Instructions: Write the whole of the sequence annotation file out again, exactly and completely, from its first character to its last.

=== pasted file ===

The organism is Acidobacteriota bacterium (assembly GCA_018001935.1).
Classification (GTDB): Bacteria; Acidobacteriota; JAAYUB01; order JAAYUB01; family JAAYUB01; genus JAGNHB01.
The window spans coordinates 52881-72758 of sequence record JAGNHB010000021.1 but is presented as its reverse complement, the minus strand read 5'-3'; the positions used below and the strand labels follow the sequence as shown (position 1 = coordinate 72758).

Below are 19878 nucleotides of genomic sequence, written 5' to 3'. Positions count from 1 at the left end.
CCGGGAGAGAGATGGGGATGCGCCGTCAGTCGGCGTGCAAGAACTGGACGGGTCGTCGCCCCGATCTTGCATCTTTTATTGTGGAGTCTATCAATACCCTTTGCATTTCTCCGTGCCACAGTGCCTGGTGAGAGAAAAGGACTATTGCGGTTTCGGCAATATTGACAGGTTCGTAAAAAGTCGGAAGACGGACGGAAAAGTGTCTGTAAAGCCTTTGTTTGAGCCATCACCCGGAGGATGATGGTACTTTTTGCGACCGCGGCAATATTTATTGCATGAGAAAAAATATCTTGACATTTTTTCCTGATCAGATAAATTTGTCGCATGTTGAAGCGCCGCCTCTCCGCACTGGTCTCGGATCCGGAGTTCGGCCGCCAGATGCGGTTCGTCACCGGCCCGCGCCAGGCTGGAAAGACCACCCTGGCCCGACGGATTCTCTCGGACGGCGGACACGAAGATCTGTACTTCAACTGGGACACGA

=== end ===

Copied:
The organism is Acidobacteriota bacterium (assembly GCA_018001935.1).
Classification (GTDB): Bacteria; Acidobacteriota; JAAYUB01; order JAAYUB01; family JAAYUB01; genus JAGNHB01.
The window spans coordinates 52881-72758 of sequence record JAGNHB010000021.1 but is presented as its reverse complement, the minus strand read 5'-3'; the positions used below and the strand labels follow the sequence as shown (position 1 = coordinate 72758).

Below are 19878 nucleotides of genomic sequence, written 5' to 3'. Positions count from 1 at the left end.
CCGGGAGAGAGATGGGGATGCGCCGTCAGTCGGCGTGCAAGAACTGGACGGGTCGTCGCCCCGATCTTGCATCTTTTATTGTGGAGTCTATCAATACCCTTTGCATTTCTCCGTGCCACAGTGCCTGGTGAGAGAAAAGGACTATTGCGGTTTCGGCAATATTGACAGGTTCGTAAAAAGTCGGAAGACGGACGGAAAAGTGTCTGTAAAGCCTTTGTTTGAGCCATCACCCGGAGGATGATGGTACTTTTTGCGACCGCGGCAATATTTATTGCATGAGAAAAAATATCTTGACATTTTTTCCTGATCAGATAAATTTGTCGCATGTTGAAGCGCCGCCTCTCCGCACTGGTCTCGGATCCGGAGTTCGGCCGCCAGATGCGGTTCGTCACCGGCCCGCGCCAGGCTGGAAAGACCACCCTGGCCCGACGGATTCTCTCGGACGGCGGACACGAAGATCTGTACTTCAACTGGGACACGA